Hyundai's Alabama assembly plant employs 2,500 including 2100 hourly workers. The plant's Web site (pictured) features a host of positive employee relations information.
SEOUL (Reuters) -- Hyundai Motor's vice chairman said it would be difficult for the UAW to unionize workers at the South Korean automaker's plant in the United States.
Hyundai factory workers in Alabama do not see the need to join the UAW because Hyundai gives them stable jobs, said Yoon Yeo-cheol, who is in charge of Hyundai's labor relations.
"It will not be easy (for UAW to unionize Hyundai workers). Hyundai employees there don't like it," he told reporters in Seoul.
Hyundai's plant in Montgomery, Ala., employs more than 2,500 people and produces the Elantra and Sonata sedans. Hyundai's South Korean sister company Kia Motors also has an assembly plant in West Point, Ga.
UAW President Bob King has said he wants to target a Japanese, South Korean or German automaker with U.S. plants in its campaign to unionize workers at plants of non-U.S. automakers.
The UAW protested at more than 80 Hyundai dealerships in the United States last week in support of a South Korean woman who filed a sexual harassment claim against one of the automaker's suppliers.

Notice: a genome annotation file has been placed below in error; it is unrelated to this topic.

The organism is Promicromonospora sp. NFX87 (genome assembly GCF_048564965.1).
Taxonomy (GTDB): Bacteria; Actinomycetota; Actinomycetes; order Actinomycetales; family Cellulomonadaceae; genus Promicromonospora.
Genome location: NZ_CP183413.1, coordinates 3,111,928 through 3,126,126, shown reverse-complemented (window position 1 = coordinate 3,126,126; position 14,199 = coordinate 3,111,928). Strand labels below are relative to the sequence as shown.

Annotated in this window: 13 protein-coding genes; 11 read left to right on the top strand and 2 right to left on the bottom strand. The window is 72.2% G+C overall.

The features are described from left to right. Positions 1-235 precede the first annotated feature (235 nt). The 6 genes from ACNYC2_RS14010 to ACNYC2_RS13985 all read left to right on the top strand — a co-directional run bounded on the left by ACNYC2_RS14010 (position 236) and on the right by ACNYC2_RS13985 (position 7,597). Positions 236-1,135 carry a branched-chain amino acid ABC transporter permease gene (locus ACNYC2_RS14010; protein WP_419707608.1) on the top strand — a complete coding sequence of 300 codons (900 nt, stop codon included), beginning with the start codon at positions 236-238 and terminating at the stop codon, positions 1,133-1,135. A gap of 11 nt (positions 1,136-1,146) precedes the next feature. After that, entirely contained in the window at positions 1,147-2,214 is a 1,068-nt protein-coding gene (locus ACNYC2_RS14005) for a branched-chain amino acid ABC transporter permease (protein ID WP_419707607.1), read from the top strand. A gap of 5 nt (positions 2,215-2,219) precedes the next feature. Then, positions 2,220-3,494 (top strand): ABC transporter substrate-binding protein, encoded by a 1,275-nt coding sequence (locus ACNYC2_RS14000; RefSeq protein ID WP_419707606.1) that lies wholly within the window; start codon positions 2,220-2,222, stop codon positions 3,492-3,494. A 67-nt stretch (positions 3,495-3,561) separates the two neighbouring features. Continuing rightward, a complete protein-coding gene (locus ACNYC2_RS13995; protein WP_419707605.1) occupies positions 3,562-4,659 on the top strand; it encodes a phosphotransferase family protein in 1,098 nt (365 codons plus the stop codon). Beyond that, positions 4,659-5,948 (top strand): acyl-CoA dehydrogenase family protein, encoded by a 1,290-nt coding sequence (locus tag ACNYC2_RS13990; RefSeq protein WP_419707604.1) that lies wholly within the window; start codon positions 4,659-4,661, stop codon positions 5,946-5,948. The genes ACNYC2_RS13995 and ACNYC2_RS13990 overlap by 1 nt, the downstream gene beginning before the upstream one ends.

"This has nothing to do with the domestic organizing campaign," Michele Martin, a UAW spokeswoman, said at the time. "Hyundai is not the target."
The UAW earlier this week said it had changed plans and decided it would not pick a specific company to organize in the United States.
The UAW's membership increased last year by 6 percent to 376,612, according to a March 31 filing with the U.S. Labor Department. After its first annual membership gain in six years, the UAW would have to almost quadruple in size to return to its 1979 peak of more than 1.5 million members.
Bloomberg and Automotive News staff contributed to this report.